Intrusion Detection for Mobile Ad Hoc Networks
In the first phase of this project, the goal was to develop a detailed requirements analysis for the design of an intrusion detection architecture for tactical mobile ad hoc networks (MANETs). Technical challenges include developing effective and efficient intrusion detection in fully-mobile, ad hoc, self-configuring, multi-hop wireless networks with varying resources and limited bandwidth.
In the ongoing second phase of this project, we are developing specific intrusion detection algorithms for misbehavior in (i) specific routing protocols and (ii) auto-configuration protocols in the tactical MANET environment.
A detailed requirements analysis was derived from a comprehensive analysis of the challenges confronting intrusion detection technology in tactical wireless networks. This analysis includes a description of salient characteristics of tactical networks, a cyber threat model, key assumptions, and an attack matrix which provides a conceptual framework for relating attacks that present challenges in this domain to other better-known classes of attacks. Categories of challenges addressed include:
- New Manifestations of Conventional Attacks – Challenges arise from such MANET characteristics as the lack of persistent traffic concentration points at which network detectors can be placed, and the dynamic dispersion of attack packets and packet fragments.
- MANET-Specific Attacks – Additional challenges arise from a) the inherent characteristics of wireless communications and b) vulnerabilities in MANET infrastructure protocols. Specific vulnerabilities in AODV, OLSR, and other protocols are identified and analyzed.
- Distributed and Coordinated Detection – Other challenges result from the need to: utilize a large number of distributed sensors; position them optimally; collect data from them for detection and correlation without consuming significant network bandwidth; and address missing, conflicting, bogus, and overlapping data.
- Survivable and Dynamic Monitoring – Further challenges result from the mobility, intermittent connectivity, and other dynamic factors present in the tactical environment. They include the need to dynamically reassign monitoring, correlation, and intrusion detection management responsibilities to nodes as the topology evolves; to maintain availability and provide continuous coverage; and to address various risks that compromised nodes will be assigned responsibilities that enable them to subvert the architecture from within.
To address these challenges, an analysis of existing and proposed detection approaches was conducted and for each, the potential advantages, disadvantages, limitations, and tradeoffs involved in applying them to the tactical wireless domain are derived. This includes the application of promiscuous monitoring, cooperative detection, signature-based detection, specification-based detection, statistical anomaly detection, correlation-based detection, monitoring for structural anomalies in the network topology, as well as clustering, caching, and IDMEF for inter-component communication. In examining the various approaches, the analysis goes beyond the general issues relevant to tactical MANETs, and addresses the relevance to specific protocols such as AODV, OLSR and others.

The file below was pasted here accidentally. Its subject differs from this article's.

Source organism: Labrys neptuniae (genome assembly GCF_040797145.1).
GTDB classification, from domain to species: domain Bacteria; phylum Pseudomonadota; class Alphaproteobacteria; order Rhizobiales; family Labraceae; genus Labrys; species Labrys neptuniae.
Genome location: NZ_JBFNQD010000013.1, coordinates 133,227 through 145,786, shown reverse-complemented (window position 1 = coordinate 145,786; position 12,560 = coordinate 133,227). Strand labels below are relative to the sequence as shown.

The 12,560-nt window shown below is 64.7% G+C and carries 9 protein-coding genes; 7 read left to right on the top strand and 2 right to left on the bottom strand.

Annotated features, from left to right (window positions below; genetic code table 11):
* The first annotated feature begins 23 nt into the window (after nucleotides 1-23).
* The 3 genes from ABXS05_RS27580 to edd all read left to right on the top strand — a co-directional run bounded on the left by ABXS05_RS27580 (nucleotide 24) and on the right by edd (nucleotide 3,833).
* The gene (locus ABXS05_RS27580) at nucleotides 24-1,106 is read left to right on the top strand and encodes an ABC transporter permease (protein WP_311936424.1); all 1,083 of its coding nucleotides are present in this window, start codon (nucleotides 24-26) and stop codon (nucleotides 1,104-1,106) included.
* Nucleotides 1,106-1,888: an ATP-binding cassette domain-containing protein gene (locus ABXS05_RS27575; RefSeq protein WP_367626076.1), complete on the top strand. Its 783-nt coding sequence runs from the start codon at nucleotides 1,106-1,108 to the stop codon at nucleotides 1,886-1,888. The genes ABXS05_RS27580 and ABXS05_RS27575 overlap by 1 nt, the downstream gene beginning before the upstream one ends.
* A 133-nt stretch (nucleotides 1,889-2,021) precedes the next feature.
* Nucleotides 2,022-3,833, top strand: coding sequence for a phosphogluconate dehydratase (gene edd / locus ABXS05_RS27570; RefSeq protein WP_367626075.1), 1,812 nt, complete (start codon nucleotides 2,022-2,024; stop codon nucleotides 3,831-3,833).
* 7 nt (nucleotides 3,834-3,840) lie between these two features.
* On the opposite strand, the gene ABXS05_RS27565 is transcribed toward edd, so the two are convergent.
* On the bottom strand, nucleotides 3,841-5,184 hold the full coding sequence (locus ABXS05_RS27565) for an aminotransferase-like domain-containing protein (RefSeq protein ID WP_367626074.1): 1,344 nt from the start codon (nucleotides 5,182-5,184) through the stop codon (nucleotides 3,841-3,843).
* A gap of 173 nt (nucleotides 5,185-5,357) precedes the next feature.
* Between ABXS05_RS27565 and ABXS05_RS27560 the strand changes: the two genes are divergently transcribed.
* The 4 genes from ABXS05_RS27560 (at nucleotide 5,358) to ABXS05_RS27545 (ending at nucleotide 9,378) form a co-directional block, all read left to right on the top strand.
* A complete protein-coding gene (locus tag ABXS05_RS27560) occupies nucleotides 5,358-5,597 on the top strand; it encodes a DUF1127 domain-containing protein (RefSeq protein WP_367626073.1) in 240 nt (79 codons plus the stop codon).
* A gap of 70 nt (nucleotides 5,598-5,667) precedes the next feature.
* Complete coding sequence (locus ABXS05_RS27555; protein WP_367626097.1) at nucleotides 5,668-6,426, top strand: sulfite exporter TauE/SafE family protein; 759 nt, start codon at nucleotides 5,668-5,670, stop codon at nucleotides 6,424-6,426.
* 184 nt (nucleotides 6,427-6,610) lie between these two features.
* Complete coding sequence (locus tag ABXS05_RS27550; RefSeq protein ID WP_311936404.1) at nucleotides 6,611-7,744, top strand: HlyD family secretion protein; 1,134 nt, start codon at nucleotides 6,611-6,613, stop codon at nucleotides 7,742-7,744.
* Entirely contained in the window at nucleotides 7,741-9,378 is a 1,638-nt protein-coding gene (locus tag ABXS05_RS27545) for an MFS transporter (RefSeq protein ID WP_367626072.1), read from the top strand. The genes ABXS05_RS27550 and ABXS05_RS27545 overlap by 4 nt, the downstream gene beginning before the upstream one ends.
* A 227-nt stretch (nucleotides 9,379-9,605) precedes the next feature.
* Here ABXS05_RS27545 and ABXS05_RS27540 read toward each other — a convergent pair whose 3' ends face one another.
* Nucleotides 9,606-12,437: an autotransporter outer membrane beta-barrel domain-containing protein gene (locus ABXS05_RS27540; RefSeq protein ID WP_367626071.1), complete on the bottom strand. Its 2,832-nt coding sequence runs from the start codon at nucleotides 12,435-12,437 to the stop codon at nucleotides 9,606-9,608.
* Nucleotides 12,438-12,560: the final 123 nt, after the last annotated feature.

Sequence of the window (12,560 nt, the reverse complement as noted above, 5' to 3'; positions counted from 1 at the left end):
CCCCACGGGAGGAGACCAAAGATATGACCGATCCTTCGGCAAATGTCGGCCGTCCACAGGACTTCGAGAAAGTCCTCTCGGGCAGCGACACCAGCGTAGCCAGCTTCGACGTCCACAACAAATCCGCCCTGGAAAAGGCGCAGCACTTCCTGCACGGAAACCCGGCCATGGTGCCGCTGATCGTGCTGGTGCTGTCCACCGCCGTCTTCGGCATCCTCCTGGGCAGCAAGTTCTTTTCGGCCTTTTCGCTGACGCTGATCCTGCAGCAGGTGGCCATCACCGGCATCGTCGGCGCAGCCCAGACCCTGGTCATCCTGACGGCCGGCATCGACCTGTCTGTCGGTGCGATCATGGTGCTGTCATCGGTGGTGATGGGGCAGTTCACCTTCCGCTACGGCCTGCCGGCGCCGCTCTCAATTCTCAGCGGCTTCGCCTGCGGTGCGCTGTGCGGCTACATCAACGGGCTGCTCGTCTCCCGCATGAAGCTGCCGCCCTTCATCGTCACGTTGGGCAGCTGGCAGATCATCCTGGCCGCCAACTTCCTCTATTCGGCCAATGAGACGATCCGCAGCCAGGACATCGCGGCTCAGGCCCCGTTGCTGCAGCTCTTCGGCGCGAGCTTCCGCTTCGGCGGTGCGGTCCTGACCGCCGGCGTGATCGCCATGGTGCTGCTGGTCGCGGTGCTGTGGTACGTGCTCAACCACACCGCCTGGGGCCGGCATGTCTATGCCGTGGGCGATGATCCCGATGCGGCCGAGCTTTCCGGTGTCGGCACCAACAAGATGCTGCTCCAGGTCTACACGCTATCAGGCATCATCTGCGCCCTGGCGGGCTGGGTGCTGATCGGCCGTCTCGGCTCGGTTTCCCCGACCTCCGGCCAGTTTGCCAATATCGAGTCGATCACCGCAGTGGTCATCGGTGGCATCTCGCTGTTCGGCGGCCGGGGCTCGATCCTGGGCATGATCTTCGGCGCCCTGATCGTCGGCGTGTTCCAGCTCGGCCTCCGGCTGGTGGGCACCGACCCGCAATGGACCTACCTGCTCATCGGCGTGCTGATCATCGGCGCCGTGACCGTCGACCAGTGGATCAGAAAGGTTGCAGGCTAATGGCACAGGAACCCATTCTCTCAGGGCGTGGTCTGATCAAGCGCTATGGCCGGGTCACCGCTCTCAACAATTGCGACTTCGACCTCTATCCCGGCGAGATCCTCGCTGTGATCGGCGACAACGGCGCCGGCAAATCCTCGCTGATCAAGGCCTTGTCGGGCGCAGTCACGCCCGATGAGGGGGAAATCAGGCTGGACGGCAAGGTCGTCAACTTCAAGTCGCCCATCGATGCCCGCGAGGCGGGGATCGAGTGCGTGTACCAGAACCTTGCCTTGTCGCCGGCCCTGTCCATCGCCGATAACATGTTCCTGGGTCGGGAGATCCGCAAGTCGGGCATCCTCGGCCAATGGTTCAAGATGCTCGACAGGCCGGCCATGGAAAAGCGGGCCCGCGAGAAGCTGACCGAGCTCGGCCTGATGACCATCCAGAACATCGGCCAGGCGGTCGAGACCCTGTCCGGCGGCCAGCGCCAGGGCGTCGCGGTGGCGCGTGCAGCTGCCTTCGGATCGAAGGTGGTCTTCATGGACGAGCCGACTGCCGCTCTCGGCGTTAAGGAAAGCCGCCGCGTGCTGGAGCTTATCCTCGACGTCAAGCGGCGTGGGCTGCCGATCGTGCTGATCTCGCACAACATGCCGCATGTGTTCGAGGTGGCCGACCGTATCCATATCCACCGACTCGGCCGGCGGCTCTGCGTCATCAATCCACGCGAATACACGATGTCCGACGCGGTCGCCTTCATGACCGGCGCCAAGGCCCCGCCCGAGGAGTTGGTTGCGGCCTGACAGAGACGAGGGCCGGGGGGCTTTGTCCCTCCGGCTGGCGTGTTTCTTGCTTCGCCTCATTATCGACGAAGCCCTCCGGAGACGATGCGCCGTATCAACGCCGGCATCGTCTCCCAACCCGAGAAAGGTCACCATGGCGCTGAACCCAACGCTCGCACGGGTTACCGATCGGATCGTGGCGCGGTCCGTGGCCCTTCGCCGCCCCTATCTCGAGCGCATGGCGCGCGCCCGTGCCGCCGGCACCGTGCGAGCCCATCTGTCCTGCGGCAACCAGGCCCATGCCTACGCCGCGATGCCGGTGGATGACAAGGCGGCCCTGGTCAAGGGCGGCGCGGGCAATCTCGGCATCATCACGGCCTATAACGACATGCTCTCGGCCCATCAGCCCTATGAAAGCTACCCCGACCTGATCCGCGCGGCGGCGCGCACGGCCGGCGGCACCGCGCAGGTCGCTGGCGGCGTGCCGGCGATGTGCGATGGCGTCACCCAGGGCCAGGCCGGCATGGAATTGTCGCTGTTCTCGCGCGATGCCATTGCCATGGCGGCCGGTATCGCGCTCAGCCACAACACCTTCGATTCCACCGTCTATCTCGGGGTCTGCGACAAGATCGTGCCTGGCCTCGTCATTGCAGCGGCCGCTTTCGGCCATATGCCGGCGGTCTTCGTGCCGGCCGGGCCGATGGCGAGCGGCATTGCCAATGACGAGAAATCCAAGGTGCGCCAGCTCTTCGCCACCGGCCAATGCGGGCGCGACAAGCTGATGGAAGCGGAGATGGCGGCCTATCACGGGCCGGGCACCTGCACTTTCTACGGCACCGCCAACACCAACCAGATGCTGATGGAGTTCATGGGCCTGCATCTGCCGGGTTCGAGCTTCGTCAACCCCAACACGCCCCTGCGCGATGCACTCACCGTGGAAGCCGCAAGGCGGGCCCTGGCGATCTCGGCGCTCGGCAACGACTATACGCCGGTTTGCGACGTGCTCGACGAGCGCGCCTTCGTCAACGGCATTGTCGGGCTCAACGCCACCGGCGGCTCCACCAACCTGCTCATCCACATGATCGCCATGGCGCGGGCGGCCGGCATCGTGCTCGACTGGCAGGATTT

We also propose a cooperative and distributed intrusion detection architecture for tactical wireless networks that is intended to address these requirements and that focuses on distributed detection, particularly of insider threats. This architecture leverages recently published research, and goes significantly beyond previously published results.
We will investigate the feasibility of detecting routing misbehavior by monitoring the routing topology for structural abnormalities and routing instabilities that are likely to have resulted from malicious manipulation of routing data. We will develop monitoring algorithms that will be based on a set of security specifications or constraints whose violations will describe security breaches in modifying/updating the routing tables. These specifications may then be used in building a formal framework for proving that, for a given set of assumptions, the algorithms will trigger an alarm whenever violations occur, regardless of the actual implementation. We will analyze the potential effectiveness of these algorithms for intrusion detection when applied by selected nodes independently, i.e., using only locally available information.
In addition, we will assist in the development of a partial set of security specifications for auto-configuration protocols developed for the tactical MANET environment. The specifications will be represented as extended finite state machines. Node behaviors that conflict with these security specifications will be treated as security violations, i.e., attempted intrusions. We will formulate a rigorous definition of specification completeness and use it to analyze the relative completeness of the set of specifications that we develop. For example, we may analyze the specifications in terms of the set of security properties they can guarantee. Specifically we will,
- develop a model for a security policy we wish to enforce with the monitored protocols;
- incorporate a formal description of the specification-based IDS that can be used in our formal verifications;
- develop a formal framework for proving that, for a given set of assumptions, the IDS will trigger an alarm whenever the policy is violated, regardless of the correctness of the protocol implementation; and
- investigate the development of a formal specification for use in composing systems such that the secure properties of individualcomponents are preserved.
last modified 6/1/04